October 5, 2011

Herbal Salve

Last week I made some herbal salve for the horses. The Escape Horse has some persistent sores on his belly - he likes to scratch them on the bushes when they itch - and Ella has a nasty bite on her shoulder from an argument with another horse. I was using a purchased product that someone had recommended, and it worked well, but I'd used it up and needed more.

Rather than spend the $10+ on another small jar, plus the gas to go two towns over to the farm store, I made herbal salve instead. It probably costs me just pennies to make the salve, since I bought the beeswax several years ago for another project and this is leftover, and the herbs/weeds are free, so the only cost is for several ounces of olive oil.

This time I added some aloe vera gel to it also, hoping that it will help to soothe the Escape Horse's itchiness. I do have an aloe vera plant but it's looking kind of peaked right now, so I bought a bottle of aloe vera gel from Mountain Rose Herbs when I began making my own shampoo.

I make infused oil when the "weeds" are in season, and store it in my refrigerator to use in soap- and salve-making.

Each year my infused oil is a little different. This year there was very little yarrow, so I did not pick any. The strength of the herbs will vary each year, also. This year the oil contains chickweed, plantain and some purchased dried comfrey.

To make, I used a ratio of one part beeswax to two parts of infused oil. I put both in a saucepan and heated slowly till the wax was melted, then stirred and let it cool a bit before adding some aloe vera gel. I poured it into a clean, dry, plastic jar. When cooled, I tested the consistency - it seemed a little stiff but I didn't change it, and in actuality it is about perfect. I can scrape it out on the back of my fingernail, apply to the horse's wound (or my own), and rub it in well.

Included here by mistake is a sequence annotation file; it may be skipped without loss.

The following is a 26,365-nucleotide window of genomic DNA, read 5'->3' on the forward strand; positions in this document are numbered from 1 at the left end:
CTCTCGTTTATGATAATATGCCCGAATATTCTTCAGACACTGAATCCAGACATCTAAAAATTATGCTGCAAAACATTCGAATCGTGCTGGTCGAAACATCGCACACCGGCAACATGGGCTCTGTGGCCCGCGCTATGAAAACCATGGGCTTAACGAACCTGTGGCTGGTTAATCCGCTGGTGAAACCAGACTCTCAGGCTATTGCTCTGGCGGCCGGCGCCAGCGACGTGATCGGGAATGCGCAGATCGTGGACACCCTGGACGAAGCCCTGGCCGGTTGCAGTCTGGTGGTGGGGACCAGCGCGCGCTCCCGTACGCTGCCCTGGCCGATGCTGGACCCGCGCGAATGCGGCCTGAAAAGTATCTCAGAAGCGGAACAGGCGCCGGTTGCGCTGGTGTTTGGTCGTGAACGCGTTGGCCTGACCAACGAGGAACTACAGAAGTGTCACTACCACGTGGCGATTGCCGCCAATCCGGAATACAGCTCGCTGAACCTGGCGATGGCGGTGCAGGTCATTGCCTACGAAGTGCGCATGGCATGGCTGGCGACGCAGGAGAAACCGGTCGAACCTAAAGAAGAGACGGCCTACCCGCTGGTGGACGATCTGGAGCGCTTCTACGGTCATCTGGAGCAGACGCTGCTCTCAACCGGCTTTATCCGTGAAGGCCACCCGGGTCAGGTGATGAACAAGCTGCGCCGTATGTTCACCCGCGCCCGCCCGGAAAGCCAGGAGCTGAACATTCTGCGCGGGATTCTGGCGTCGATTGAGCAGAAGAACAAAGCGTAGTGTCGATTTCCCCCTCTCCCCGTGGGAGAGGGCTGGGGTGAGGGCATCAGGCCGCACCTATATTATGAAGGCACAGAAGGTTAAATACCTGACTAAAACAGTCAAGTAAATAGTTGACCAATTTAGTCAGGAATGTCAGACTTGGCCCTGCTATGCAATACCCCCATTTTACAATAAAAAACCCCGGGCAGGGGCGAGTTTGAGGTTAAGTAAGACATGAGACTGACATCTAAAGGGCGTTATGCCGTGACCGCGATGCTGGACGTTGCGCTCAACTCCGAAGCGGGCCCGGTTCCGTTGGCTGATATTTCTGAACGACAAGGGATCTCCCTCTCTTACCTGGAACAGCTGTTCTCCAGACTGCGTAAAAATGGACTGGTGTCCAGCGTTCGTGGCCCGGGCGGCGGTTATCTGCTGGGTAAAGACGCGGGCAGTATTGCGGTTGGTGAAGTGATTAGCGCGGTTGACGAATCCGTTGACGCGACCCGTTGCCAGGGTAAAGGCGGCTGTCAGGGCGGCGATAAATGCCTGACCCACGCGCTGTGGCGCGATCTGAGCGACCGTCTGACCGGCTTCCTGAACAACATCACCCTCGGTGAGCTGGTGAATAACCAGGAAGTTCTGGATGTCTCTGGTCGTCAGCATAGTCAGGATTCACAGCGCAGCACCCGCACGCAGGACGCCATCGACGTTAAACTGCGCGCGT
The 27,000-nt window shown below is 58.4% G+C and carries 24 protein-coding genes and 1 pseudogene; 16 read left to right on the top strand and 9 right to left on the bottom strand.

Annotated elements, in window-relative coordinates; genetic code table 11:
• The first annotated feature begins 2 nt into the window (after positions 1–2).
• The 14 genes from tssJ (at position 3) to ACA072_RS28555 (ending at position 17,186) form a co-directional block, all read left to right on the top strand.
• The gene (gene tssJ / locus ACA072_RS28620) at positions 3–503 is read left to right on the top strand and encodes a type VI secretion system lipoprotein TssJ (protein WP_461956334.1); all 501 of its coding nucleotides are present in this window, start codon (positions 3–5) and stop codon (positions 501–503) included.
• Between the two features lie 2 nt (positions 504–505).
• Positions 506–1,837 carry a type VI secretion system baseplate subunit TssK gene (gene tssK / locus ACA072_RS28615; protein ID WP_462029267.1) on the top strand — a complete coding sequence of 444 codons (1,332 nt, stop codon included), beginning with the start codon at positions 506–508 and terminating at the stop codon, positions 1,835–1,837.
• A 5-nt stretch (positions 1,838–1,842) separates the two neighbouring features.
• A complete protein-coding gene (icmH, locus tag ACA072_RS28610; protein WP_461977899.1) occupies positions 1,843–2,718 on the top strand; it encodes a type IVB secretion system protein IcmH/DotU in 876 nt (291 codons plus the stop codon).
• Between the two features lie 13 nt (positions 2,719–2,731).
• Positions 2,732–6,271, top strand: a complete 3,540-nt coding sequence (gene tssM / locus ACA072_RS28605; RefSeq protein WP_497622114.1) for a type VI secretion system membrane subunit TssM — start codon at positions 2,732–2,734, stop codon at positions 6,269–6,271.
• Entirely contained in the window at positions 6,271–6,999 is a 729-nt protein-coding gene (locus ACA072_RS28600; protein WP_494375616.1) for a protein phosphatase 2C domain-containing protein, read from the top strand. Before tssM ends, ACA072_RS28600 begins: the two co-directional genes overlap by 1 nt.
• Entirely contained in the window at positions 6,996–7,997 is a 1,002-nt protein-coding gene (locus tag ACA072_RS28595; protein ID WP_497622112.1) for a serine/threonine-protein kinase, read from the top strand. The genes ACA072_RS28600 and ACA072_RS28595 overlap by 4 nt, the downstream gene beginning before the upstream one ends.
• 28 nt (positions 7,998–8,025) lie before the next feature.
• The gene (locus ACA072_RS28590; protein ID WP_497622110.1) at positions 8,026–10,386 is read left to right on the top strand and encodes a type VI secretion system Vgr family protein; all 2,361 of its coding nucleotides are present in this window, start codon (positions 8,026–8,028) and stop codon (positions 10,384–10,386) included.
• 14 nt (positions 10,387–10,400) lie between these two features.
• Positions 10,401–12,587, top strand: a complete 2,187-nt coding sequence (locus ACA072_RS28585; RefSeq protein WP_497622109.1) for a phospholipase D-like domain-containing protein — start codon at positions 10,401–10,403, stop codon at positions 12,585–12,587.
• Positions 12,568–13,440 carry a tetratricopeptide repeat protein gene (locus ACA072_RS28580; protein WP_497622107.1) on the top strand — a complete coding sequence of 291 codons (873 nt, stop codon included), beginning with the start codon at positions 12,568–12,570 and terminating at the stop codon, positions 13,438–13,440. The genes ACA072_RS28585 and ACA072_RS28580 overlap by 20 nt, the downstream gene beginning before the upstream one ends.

If yours turns out too soft, reheat it and add a little more beeswax; if it's too stiff, add a little more oil when reheating. Again, pour it into the container and let it cool and harden, then test again. Only add a little each time, about a teaspoonful.

We use this on people as well as horses. I do keep two different jars of it though; the horses' jar tends to get dirt in it no matter how clean I try to be.

I used to think the plantain smelled very strong, but either I have a smaller percentage of plantain in it this year or I've gotten used to the smell. The color is so pretty, and soap made with the infused oil is also a pretty, green color.

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  1. That's beautiful. I love how you make things like this. :) I love to cook... and be self sufficient that way. Also to make soap... but haven't tried this before. And we keep bees, so we have wax... not always the perfect quality of purchased, because it's not been purified... but it's worth a try! Praise the Lord for His Goodness.
    Yours, Carra

  2. I hope you'll give it a try, Carra. After all, why not try? The worst that can happen is that it fails, but you'll never know till you try (and I don't know why it wouldn't be successful). Be sure to let me know how it turns out!


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